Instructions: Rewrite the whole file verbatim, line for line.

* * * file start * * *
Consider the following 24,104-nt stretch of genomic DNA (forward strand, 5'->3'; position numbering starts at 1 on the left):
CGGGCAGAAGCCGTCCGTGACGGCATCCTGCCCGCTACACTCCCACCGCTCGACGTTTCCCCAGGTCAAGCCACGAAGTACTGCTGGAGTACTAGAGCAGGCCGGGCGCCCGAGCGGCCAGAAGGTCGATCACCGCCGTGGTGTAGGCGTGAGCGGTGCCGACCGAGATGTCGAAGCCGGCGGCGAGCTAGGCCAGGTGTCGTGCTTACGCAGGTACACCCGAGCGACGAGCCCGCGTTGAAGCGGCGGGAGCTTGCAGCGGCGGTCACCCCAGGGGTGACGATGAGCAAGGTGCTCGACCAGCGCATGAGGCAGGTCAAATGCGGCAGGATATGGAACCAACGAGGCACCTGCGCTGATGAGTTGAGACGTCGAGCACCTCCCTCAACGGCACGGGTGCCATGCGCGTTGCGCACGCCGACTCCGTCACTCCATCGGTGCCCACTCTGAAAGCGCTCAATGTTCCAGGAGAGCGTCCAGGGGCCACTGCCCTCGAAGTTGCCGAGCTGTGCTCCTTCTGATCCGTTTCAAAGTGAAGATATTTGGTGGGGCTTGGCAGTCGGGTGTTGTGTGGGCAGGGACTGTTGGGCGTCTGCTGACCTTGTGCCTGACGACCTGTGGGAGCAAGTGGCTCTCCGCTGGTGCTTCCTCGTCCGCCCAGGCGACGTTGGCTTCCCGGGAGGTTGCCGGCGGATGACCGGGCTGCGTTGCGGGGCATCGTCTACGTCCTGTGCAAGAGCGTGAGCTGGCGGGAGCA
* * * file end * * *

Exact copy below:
Consider the following 24,104-nt stretch of genomic DNA (forward strand, 5'->3'; position numbering starts at 1 on the left):
CGGGCAGAAGCCGTCCGTGACGGCATCCTGCCCGCTACACTCCCACCGCTCGACGTTTCCCCAGGTCAAGCCACGAAGTACTGCTGGAGTACTAGAGCAGGCCGGGCGCCCGAGCGGCCAGAAGGTCGATCACCGCCGTGGTGTAGGCGTGAGCGGTGCCGACCGAGATGTCGAAGCCGGCGGCGAGCTAGGCCAGGTGTCGTGCTTACGCAGGTACACCCGAGCGACGAGCCCGCGTTGAAGCGGCGGGAGCTTGCAGCGGCGGTCACCCCAGGGGTGACGATGAGCAAGGTGCTCGACCAGCGCATGAGGCAGGTCAAATGCGGCAGGATATGGAACCAACGAGGCACCTGCGCTGATGAGTTGAGACGTCGAGCACCTCCCTCAACGGCACGGGTGCCATGCGCGTTGCGCACGCCGACTCCGTCACTCCATCGGTGCCCACTCTGAAAGCGCTCAATGTTCCAGGAGAGCGTCCAGGGGCCACTGCCCTCGAAGTTGCCGAGCTGTGCTCCTTCTGATCCGTTTCAAAGTGAAGATATTTGGTGGGGCTTGGCAGTCGGGTGTTGTGTGGGCAGGGACTGTTGGGCGTCTGCTGACCTTGTGCCTGACGACCTGTGGGAGCAAGTGGCTCTCCGCTGGTGCTTCCTCGTCCGCCCAGGCGACGTTGGCTTCCCGGGAGGTTGCCGGCGGATGACCGGGCTGCGTTGCGGGGCATCGTCTACGTCCTGTGCAAGAGCGTGAGCTGGCGGGAGCA